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1 defensive question facing Heat and Nuggets in Game 4 and beyond

Mike Ehrmann / Getty Images

The Denver Nuggets took a 2-1 lead over the Miami Heat with a 109-94 win in Game 3 on Wednesday night. With a short turnaround before Friday's critical Game 4, here's the biggest question facing each team's defense in what's been a see-sawing tactical battle so far.

Should Miami keep blitzing Murray?

As has been established throughout this postseason run, and previous ones, there's no good answer for the Jamal Murray-Nikola Jokic two-man game. The best an opposing defense can hope to accomplish is find a wrinkle that throws them out of rhythm for long enough to erase a deficit or build a lead, before moving on to the next adjustment. Miami couldn't hold the pair at bay in Game 3, as both went off for 30-point triple-doubles (combining for 66 points, 31 rebounds, and 20 assists on 24-for-43 shooting) in Denver's big win.

After getting shredded by the duo's deadly dance in Game 1, the Heat made a decision. Knowing they couldn't take away Murray and Jokic, they decided to hone in on limiting Murray. Holding Jokic to just four assists in their Game 2 win was less about how they defended Jokic than it was about how they defended his pick-and-roll partner. They used Jimmy Butler as Murray's primary defender (a move that was made possible by re-inserting Kevin Love into the rotation to guard Aaron Gordon) and made the Nuggets guard see extra bodies at every turn, consistently engaging a third defender in Murray-Jokic actions.

Sometimes that meant having Bam Adebayo up near the level of the screen with a tagger pulling over behind him to disrupt Jokic's roll. More often, it meant keeping Adebayo in a shallow drop so he could maintain contact with Jokic and bringing over an extra defender from the strong-side wing or corner to stunt at or dig down on Murray when he drove or tried to get to his pull-up mid-ranger. Jokic went off for 41 points, but Murray managed only 18 on a measly 15 shooting possessions.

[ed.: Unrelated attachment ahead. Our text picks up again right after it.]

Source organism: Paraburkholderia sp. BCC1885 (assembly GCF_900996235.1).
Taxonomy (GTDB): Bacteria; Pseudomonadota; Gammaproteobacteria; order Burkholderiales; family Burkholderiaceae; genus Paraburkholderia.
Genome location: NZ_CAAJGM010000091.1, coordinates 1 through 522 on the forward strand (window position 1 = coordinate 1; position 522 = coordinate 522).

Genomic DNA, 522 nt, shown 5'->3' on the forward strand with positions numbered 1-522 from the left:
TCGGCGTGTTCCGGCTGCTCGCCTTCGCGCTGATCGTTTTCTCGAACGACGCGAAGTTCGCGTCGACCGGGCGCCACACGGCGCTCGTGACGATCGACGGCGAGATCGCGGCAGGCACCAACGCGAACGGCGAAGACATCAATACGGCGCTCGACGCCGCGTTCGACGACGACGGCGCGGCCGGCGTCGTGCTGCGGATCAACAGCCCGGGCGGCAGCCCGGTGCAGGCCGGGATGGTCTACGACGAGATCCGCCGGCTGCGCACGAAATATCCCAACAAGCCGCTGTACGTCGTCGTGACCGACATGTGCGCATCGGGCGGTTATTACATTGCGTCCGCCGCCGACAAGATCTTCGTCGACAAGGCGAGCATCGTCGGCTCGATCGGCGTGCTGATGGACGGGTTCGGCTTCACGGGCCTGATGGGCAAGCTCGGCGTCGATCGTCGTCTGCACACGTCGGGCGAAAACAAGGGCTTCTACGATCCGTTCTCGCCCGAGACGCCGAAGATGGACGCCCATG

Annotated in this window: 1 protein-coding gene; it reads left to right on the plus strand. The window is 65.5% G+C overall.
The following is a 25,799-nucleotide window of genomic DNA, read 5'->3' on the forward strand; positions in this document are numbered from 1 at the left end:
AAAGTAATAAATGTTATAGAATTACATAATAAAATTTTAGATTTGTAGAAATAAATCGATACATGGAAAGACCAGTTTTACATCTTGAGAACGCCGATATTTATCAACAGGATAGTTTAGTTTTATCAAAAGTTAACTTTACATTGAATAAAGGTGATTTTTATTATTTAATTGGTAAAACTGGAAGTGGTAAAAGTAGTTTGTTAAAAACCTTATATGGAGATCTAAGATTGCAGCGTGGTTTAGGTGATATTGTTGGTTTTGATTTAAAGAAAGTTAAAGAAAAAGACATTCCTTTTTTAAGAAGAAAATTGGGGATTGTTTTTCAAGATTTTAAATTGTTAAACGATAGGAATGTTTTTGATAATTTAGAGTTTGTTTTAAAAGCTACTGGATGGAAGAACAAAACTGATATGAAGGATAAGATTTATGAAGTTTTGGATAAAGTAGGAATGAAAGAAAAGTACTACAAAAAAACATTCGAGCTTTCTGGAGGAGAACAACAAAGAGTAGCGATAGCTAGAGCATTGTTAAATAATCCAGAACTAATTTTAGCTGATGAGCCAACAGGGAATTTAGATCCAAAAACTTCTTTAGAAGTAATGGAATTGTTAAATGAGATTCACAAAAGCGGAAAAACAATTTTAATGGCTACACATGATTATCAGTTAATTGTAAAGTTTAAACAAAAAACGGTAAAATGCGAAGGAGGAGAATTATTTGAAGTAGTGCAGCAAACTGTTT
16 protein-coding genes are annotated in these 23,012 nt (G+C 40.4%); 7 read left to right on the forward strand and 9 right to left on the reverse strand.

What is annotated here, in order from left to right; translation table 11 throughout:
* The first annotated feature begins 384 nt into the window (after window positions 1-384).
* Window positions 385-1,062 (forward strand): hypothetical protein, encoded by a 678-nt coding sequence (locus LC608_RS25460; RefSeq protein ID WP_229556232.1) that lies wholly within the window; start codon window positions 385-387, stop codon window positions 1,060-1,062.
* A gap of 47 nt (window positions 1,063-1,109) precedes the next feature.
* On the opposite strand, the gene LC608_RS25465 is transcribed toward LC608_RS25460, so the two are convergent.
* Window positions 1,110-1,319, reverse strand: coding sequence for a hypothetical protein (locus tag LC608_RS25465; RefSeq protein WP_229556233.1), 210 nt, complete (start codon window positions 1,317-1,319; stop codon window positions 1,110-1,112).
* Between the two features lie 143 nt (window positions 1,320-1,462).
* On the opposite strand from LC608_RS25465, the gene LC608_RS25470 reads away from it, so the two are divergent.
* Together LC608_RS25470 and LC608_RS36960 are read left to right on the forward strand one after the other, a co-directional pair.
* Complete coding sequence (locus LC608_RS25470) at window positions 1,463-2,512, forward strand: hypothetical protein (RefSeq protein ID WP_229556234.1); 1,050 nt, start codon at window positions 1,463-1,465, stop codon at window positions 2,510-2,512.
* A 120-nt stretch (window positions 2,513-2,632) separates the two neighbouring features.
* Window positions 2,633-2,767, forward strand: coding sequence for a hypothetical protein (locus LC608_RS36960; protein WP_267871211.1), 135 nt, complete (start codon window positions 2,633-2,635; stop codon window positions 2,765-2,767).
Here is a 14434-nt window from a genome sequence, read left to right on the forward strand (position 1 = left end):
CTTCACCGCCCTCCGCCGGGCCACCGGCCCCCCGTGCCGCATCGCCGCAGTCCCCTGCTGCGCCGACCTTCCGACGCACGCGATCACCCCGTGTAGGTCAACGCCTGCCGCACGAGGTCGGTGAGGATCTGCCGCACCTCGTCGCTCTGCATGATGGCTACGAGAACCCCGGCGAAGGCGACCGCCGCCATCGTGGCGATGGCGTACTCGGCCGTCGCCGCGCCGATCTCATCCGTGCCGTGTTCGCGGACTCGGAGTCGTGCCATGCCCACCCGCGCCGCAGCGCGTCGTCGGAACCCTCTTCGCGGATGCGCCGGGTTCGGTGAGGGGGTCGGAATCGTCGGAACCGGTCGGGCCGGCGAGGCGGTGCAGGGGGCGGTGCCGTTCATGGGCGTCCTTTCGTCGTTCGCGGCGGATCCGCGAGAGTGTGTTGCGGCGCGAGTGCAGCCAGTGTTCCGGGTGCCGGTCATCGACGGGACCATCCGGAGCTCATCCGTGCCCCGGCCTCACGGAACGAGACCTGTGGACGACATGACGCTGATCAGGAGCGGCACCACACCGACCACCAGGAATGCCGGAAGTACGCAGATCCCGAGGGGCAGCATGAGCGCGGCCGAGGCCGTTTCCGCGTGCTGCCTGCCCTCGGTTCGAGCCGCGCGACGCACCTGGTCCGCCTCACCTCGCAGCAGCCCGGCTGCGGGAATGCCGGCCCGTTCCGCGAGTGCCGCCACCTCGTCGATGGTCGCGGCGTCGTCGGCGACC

The Heat continued with that tactic at the start of Game 3:


Denver was prepared for it. Murray was better at recognizing and beating the stunts when they arrived. (He scored on all three plays above.) The Nuggets also made a point of clearing away helpers on many possessions by moving their spot-up shooters off the wing or simply having Murray and Jokic operate on an empty side:


Murray topped his Game 2 scoring output before halftime.

Miami's answer was to amp up the aggression further, with Adebayo all-out blitzing Murray on ball screens and trying to push him back out toward midcourt. Blitzing a pick-and-roll that features Jokic as the screener and four-on-three release valve is playing with fire, to put it mildly. But the Heat, as they so often do, found a way to make a counterintuitive tactic work. At least for a little while.

The pressure threw Murray for a loop on a couple occasions and contributed to his postseason-high seven turnovers, six of which came in the second half. In a limited sample, blitzing is statistically the most successful ball-screen coverage Miami has thrown at Murray in the Finals, holding the Nuggets to just 0.75 points per possession, according to a source with access to Second Spectrum data.

The biggest key was Adebayo's activity level, which either forced Murray to retreat or closed off his pocket-passing tunnel to Jokic. Whether they were generating steals or simply funneling the ball away from Jokic and toward so-so shooters (like a well-covered Bruce Brown in the first clip below), the Heat were sporadically able to short-circuit the two-man machine that's been steamrolling everything in its path:


But the Nuggets still got a ton of good stuff playing out of those scenarios, even when they didn't score. For example, if Michael Porter Jr.'s jumper hadn't been locked in a cryo freezer in the Finals, getting him this shot - the result of a Jokic short-roll pass after Murray got trapped - would've been a terrific outcome:


Denver also had a lot of success running screen-the-screener actions with Jokic popping toward the empty-corner side. The initial screener would cut through to the dunker spot, making it very difficult for Miami to rotate a third defender up to help on Jokic's pop. Gabe Vincent came up with a steal on one of those plays, but you can see on the two plays below how the Heat got burned whether they brought that rotation up from the baseline or simply had Adebayo try to recover to Jokic on the wing: